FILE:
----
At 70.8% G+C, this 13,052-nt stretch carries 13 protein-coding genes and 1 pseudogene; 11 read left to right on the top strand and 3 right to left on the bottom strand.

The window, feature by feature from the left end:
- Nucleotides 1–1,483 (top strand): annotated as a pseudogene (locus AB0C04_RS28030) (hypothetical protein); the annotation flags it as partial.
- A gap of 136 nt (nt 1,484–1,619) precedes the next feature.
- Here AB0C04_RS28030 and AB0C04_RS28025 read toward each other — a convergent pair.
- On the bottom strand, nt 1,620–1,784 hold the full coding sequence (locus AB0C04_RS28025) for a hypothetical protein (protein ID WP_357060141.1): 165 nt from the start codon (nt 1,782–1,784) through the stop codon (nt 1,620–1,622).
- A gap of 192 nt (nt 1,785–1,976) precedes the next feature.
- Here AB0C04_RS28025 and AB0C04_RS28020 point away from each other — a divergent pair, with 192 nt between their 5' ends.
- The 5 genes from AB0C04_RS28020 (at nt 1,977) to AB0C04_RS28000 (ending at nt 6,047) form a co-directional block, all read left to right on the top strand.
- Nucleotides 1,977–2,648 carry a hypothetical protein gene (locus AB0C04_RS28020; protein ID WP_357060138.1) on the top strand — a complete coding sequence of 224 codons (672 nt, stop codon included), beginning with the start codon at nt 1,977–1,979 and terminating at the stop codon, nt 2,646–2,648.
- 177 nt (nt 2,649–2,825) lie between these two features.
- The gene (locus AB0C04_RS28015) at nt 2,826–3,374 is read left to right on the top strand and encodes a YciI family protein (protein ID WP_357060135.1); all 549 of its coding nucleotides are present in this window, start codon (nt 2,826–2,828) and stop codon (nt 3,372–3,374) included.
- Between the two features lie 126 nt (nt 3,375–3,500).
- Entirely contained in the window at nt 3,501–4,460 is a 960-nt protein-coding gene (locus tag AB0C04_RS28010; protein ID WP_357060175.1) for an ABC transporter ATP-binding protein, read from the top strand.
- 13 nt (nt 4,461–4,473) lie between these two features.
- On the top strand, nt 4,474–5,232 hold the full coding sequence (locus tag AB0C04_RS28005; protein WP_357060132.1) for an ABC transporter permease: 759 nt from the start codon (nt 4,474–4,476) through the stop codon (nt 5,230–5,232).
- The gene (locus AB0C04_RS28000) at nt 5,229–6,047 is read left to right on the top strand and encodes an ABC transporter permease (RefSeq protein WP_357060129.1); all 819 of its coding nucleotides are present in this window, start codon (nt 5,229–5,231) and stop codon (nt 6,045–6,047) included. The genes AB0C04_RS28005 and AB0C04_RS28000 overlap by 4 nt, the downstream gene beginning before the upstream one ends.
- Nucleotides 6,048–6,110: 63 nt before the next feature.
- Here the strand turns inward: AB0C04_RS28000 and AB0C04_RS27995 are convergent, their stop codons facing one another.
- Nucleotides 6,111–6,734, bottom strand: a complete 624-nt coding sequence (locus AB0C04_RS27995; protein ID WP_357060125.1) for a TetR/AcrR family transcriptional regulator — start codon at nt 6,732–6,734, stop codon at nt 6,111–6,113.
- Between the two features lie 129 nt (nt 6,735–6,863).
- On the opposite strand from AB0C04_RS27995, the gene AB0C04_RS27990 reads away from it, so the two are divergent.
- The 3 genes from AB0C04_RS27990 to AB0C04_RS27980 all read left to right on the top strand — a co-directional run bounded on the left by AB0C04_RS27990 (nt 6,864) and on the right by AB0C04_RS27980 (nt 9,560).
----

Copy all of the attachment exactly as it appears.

At 70.8% G+C, this 13,052-nt stretch carries 13 protein-coding genes and 1 pseudogene; 11 read left to right on the top strand and 3 right to left on the bottom strand.

The window, feature by feature from the left end:
- Nucleotides 1–1,483 (top strand): annotated as a pseudogene (locus AB0C04_RS28030) (hypothetical protein); the annotation flags it as partial.
- A gap of 136 nt (nt 1,484–1,619) precedes the next feature.
- Here AB0C04_RS28030 and AB0C04_RS28025 read toward each other — a convergent pair.
- On the bottom strand, nt 1,620–1,784 hold the full coding sequence (locus AB0C04_RS28025) for a hypothetical protein (protein ID WP_357060141.1): 165 nt from the start codon (nt 1,782–1,784) through the stop codon (nt 1,620–1,622).
- A gap of 192 nt (nt 1,785–1,976) precedes the next feature.
- Here AB0C04_RS28025 and AB0C04_RS28020 point away from each other — a divergent pair, with 192 nt between their 5' ends.
- The 5 genes from AB0C04_RS28020 (at nt 1,977) to AB0C04_RS28000 (ending at nt 6,047) form a co-directional block, all read left to right on the top strand.
- Nucleotides 1,977–2,648 carry a hypothetical protein gene (locus AB0C04_RS28020; protein ID WP_357060138.1) on the top strand — a complete coding sequence of 224 codons (672 nt, stop codon included), beginning with the start codon at nt 1,977–1,979 and terminating at the stop codon, nt 2,646–2,648.
- 177 nt (nt 2,649–2,825) lie between these two features.
- The gene (locus AB0C04_RS28015) at nt 2,826–3,374 is read left to right on the top strand and encodes a YciI family protein (protein ID WP_357060135.1); all 549 of its coding nucleotides are present in this window, start codon (nt 2,826–2,828) and stop codon (nt 3,372–3,374) included.
- Between the two features lie 126 nt (nt 3,375–3,500).
- Entirely contained in the window at nt 3,501–4,460 is a 960-nt protein-coding gene (locus tag AB0C04_RS28010; protein ID WP_357060175.1) for an ABC transporter ATP-binding protein, read from the top strand.
- 13 nt (nt 4,461–4,473) lie between these two features.
- On the top strand, nt 4,474–5,232 hold the full coding sequence (locus tag AB0C04_RS28005; protein WP_357060132.1) for an ABC transporter permease: 759 nt from the start codon (nt 4,474–4,476) through the stop codon (nt 5,230–5,232).
- The gene (locus AB0C04_RS28000) at nt 5,229–6,047 is read left to right on the top strand and encodes an ABC transporter permease (RefSeq protein WP_357060129.1); all 819 of its coding nucleotides are present in this window, start codon (nt 5,229–5,231) and stop codon (nt 6,045–6,047) included. The genes AB0C04_RS28005 and AB0C04_RS28000 overlap by 4 nt, the downstream gene beginning before the upstream one ends.
- Nucleotides 6,048–6,110: 63 nt before the next feature.
- Here the strand turns inward: AB0C04_RS28000 and AB0C04_RS27995 are convergent, their stop codons facing one another.
- Nucleotides 6,111–6,734, bottom strand: a complete 624-nt coding sequence (locus AB0C04_RS27995; protein ID WP_357060125.1) for a TetR/AcrR family transcriptional regulator — start codon at nt 6,732–6,734, stop codon at nt 6,111–6,113.
- Between the two features lie 129 nt (nt 6,735–6,863).
- On the opposite strand from AB0C04_RS27995, the gene AB0C04_RS27990 reads away from it, so the two are divergent.
- The 3 genes from AB0C04_RS27990 to AB0C04_RS27980 all read left to right on the top strand — a co-directional run bounded on the left by AB0C04_RS27990 (nt 6,864) and on the right by AB0C04_RS27980 (nt 9,560).